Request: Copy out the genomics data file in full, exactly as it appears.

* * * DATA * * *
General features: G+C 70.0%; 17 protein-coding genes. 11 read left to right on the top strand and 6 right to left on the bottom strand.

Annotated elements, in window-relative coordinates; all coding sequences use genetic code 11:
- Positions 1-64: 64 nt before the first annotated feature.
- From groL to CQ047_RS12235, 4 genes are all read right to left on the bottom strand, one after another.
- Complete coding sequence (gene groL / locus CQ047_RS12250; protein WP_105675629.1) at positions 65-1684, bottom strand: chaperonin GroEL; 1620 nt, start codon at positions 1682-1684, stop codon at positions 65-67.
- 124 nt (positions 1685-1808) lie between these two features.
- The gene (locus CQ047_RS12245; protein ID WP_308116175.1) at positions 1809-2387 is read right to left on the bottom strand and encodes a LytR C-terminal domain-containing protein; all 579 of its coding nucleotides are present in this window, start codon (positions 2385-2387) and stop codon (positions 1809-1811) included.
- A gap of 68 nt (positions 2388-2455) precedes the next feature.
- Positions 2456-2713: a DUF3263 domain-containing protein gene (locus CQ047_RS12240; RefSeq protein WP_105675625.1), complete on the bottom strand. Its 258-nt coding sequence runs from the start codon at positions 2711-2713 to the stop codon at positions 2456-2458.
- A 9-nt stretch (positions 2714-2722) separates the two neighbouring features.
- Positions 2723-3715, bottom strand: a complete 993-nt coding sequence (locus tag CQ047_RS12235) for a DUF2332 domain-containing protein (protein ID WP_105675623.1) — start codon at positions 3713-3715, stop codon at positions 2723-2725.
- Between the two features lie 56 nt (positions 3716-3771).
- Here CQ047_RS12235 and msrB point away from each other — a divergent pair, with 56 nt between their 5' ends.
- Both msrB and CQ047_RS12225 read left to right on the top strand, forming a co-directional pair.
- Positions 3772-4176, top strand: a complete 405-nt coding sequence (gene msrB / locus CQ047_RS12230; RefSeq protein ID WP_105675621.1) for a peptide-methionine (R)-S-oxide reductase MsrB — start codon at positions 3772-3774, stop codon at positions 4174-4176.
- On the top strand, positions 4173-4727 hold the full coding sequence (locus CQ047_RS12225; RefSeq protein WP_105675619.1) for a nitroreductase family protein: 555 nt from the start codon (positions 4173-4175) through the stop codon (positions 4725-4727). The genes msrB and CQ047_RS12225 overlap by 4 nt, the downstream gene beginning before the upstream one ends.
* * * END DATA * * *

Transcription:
General features: G+C 70.0%; 17 protein-coding genes. 11 read left to right on the top strand and 6 right to left on the bottom strand.

Annotated elements, in window-relative coordinates; all coding sequences use genetic code 11:
- Positions 1-64: 64 nt before the first annotated feature.
- From groL to CQ047_RS12235, 4 genes are all read right to left on the bottom strand, one after another.
- Complete coding sequence (gene groL / locus CQ047_RS12250; protein WP_105675629.1) at positions 65-1684, bottom strand: chaperonin GroEL; 1620 nt, start codon at positions 1682-1684, stop codon at positions 65-67.
- 124 nt (positions 1685-1808) lie between these two features.
- The gene (locus CQ047_RS12245; protein ID WP_308116175.1) at positions 1809-2387 is read right to left on the bottom strand and encodes a LytR C-terminal domain-containing protein; all 579 of its coding nucleotides are present in this window, start codon (positions 2385-2387) and stop codon (positions 1809-1811) included.
- A gap of 68 nt (positions 2388-2455) precedes the next feature.
- Positions 2456-2713: a DUF3263 domain-containing protein gene (locus CQ047_RS12240; RefSeq protein WP_105675625.1), complete on the bottom strand. Its 258-nt coding sequence runs from the start codon at positions 2711-2713 to the stop codon at positions 2456-2458.
- A 9-nt stretch (positions 2714-2722) separates the two neighbouring features.
- Positions 2723-3715, bottom strand: a complete 993-nt coding sequence (locus tag CQ047_RS12235) for a DUF2332 domain-containing protein (protein ID WP_105675623.1) — start codon at positions 3713-3715, stop codon at positions 2723-2725.
- Between the two features lie 56 nt (positions 3716-3771).
- Here CQ047_RS12235 and msrB point away from each other — a divergent pair, with 56 nt between their 5' ends.
- Both msrB and CQ047_RS12225 read left to right on the top strand, forming a co-directional pair.
- Positions 3772-4176, top strand: a complete 405-nt coding sequence (gene msrB / locus CQ047_RS12230; RefSeq protein ID WP_105675621.1) for a peptide-methionine (R)-S-oxide reductase MsrB — start codon at positions 3772-3774, stop codon at positions 4174-4176.
- On the top strand, positions 4173-4727 hold the full coding sequence (locus CQ047_RS12225; RefSeq protein WP_105675619.1) for a nitroreductase family protein: 555 nt from the start codon (positions 4173-4175) through the stop codon (positions 4725-4727). The genes msrB and CQ047_RS12225 overlap by 4 nt, the downstream gene beginning before the upstream one ends.